To quote Samuel Johnson..."Patriotism is the last refuge of a scoundrel".
By that remark he meant politicians and others using patriotism as an excuse for their behaviour and beliefs, generally to mistreat and attack others. i.e. George Bush, Mahmoud Ahmadinejad, Osama Bin Laden, Tony Blair... Of course there are Islamists who want a Jihad and seek power and to extend their form of Islam into other countries. Just as there are white supremicists, Christian evangelicals, flat earthers and other fundamentalists who want to grab power and take over the world. They are all dangerous but the majority of people want to get on and live their lives in peace.
Patriotism can also be a refuge for easy, simplistic and glib answers to complex problems. i.e. 'All Muslims are dangerous...the French are cheese eating surrender monkeys...the Irish are drunks....Romanians are thieves..etc...'So by extension of Dr.Johnson's statement patriotism can be more than a pride in or celebration of one's country, it too easily becomes nationalism. It is often used by those in power or who seek power as a weapon to attack others who are different. But there is no longer one standard English stereotype these days. there is a multitude of stereotypes which is ever changing, hence my sense of Britishness and not English.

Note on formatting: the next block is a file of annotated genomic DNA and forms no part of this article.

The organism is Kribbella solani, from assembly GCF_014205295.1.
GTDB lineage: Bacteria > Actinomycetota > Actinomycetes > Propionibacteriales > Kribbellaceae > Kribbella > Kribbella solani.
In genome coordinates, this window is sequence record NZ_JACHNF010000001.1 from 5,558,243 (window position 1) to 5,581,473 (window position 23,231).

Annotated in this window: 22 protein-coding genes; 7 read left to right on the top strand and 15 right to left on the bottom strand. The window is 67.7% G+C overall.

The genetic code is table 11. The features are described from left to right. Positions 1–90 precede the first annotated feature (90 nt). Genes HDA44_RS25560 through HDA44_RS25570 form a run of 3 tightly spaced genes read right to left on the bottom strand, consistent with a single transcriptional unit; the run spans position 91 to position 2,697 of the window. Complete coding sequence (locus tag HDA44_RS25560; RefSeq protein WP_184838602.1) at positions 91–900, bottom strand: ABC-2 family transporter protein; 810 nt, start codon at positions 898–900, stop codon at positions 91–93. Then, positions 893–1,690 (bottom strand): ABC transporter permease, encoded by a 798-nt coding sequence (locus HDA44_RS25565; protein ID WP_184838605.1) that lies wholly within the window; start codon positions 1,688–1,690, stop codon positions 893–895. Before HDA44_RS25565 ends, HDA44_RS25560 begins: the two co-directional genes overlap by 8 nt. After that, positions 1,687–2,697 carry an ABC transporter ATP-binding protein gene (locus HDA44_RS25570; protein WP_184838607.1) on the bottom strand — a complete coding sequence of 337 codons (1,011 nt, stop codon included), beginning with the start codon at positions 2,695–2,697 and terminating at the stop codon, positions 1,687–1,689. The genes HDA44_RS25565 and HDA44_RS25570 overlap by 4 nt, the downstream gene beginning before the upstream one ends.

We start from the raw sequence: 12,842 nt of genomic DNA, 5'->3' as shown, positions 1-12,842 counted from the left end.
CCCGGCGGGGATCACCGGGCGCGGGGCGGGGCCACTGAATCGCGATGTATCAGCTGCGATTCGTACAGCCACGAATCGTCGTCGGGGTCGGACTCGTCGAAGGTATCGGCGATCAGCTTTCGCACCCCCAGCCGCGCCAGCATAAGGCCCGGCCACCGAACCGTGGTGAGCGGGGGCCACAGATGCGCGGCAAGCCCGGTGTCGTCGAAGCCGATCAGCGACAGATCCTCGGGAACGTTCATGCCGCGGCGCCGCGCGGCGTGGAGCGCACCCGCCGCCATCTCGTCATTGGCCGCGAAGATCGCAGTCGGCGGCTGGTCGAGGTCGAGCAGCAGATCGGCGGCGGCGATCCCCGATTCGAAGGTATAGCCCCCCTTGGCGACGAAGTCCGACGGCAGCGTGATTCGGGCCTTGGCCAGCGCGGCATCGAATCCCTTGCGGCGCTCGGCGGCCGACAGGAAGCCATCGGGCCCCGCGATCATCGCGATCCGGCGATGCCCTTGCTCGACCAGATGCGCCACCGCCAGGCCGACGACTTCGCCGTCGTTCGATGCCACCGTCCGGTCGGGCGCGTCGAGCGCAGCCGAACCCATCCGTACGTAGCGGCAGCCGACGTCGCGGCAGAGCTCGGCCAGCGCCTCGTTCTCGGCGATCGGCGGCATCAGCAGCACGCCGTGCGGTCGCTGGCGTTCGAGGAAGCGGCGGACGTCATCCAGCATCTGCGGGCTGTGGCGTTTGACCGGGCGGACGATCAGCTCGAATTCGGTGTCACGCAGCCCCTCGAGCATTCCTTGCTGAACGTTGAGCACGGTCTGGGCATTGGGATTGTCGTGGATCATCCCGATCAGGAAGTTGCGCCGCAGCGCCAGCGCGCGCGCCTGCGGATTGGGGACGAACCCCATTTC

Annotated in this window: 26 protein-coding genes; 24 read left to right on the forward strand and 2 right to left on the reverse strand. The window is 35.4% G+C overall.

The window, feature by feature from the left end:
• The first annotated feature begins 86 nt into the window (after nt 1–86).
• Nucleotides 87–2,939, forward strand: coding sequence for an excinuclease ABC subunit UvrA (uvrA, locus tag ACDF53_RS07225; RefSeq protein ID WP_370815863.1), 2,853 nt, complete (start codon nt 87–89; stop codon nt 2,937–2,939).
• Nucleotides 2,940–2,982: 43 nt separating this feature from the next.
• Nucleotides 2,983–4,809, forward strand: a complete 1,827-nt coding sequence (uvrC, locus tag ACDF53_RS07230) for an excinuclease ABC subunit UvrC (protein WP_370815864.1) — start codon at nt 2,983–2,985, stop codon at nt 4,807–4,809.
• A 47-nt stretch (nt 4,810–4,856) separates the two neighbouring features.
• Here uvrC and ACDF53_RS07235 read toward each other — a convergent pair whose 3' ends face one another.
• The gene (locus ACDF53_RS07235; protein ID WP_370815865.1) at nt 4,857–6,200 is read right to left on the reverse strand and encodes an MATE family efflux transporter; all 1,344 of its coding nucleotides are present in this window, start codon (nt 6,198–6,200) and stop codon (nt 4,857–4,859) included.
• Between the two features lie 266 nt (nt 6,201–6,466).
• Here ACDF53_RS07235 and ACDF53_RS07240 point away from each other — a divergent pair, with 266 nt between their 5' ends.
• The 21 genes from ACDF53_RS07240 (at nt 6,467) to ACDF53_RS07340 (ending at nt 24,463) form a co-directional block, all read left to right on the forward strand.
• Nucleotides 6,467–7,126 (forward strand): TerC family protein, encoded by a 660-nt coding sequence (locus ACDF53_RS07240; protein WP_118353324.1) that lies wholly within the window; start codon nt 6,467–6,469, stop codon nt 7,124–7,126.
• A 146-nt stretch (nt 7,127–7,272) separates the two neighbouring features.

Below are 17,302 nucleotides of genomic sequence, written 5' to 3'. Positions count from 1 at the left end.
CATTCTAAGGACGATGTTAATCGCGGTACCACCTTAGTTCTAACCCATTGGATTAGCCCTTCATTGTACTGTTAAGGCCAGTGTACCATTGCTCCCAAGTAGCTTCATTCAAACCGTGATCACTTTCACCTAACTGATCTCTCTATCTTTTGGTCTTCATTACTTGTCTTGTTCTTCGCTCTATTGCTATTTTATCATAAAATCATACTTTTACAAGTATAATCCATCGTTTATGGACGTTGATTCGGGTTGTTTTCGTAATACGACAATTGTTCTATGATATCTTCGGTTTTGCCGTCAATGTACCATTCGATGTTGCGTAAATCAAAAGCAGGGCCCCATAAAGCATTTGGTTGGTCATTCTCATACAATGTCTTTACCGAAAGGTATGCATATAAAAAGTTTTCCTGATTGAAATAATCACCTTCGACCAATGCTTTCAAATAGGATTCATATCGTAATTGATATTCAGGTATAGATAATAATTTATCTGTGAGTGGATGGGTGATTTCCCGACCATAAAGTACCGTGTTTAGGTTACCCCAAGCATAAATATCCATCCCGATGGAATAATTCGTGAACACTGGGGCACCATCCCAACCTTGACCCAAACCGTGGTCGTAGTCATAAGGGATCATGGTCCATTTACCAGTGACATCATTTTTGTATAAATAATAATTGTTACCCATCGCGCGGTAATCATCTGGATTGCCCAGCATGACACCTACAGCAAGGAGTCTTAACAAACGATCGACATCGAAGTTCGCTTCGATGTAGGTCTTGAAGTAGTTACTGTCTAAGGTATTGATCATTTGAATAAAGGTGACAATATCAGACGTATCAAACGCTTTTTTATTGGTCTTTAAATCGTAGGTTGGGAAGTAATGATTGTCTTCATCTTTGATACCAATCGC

To end with another quote before I diasappear up my own arse with these opinions:
"Patriotism is a lively sense of collective responsibility.
Nationalism is a silly cock crowing on its own dunghill"
Richard Aldington (1931).
So keep up with the 'Last night at the Proms'. It's a celebration of British music and culture for all Brits.


Anonymous Seany said...

Erm.. yeah, that's what I meant to say. Just kidding - very erudite post.

I guess there's nothing we can do to change the place where we were born, but many of us are lucky to be able to choose where we live. Perhaps patriotism is more about celebrating the culture for which you have the greatest affinity and conversely, it would therefore make more sense for people to find a culture that embraces their preferred way of life rather than complaining about being discriminated against.

Ahem. I can see I'm heading into deep water here. Anyway, I watched the Belfast Last Night of the Proms this morning and it was even better than ours!

3:59 pm  
Blogger delcatto said...

I keep choosing a warm, sunny beach with dusky maidens,cool beers and rum,etc...
They keep throwing me out!

6:26 pm  

Post a Comment

<< Home